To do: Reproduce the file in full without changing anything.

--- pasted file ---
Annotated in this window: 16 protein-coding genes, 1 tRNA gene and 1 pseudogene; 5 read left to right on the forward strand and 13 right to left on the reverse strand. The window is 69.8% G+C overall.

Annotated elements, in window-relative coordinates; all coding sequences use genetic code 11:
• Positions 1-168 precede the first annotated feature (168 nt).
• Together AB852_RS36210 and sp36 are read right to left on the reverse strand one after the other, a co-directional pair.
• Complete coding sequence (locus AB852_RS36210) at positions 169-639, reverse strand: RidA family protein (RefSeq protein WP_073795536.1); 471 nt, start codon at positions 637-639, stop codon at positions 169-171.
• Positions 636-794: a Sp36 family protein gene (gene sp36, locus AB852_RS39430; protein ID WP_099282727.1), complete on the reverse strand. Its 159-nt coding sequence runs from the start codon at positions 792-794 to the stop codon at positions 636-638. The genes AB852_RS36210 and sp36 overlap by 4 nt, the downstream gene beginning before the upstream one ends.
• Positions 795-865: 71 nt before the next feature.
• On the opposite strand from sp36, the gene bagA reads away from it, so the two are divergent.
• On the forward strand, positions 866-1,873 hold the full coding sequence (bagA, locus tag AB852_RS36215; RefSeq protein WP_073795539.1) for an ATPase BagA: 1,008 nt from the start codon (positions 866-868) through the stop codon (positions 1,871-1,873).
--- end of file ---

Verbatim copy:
Annotated in this window: 16 protein-coding genes, 1 tRNA gene and 1 pseudogene; 5 read left to right on the forward strand and 13 right to left on the reverse strand. The window is 69.8% G+C overall.

Annotated elements, in window-relative coordinates; all coding sequences use genetic code 11:
• Positions 1-168 precede the first annotated feature (168 nt).
• Together AB852_RS36210 and sp36 are read right to left on the reverse strand one after the other, a co-directional pair.
• Complete coding sequence (locus AB852_RS36210) at positions 169-639, reverse strand: RidA family protein (RefSeq protein WP_073795536.1); 471 nt, start codon at positions 637-639, stop codon at positions 169-171.
• Positions 636-794: a Sp36 family protein gene (gene sp36, locus AB852_RS39430; protein ID WP_099282727.1), complete on the reverse strand. Its 159-nt coding sequence runs from the start codon at positions 792-794 to the stop codon at positions 636-638. The genes AB852_RS36210 and sp36 overlap by 4 nt, the downstream gene beginning before the upstream one ends.
• Positions 795-865: 71 nt before the next feature.
• On the opposite strand from sp36, the gene bagA reads away from it, so the two are divergent.
• On the forward strand, positions 866-1,873 hold the full coding sequence (bagA, locus tag AB852_RS36215; RefSeq protein WP_073795539.1) for an ATPase BagA: 1,008 nt from the start codon (positions 866-868) through the stop codon (positions 1,871-1,873).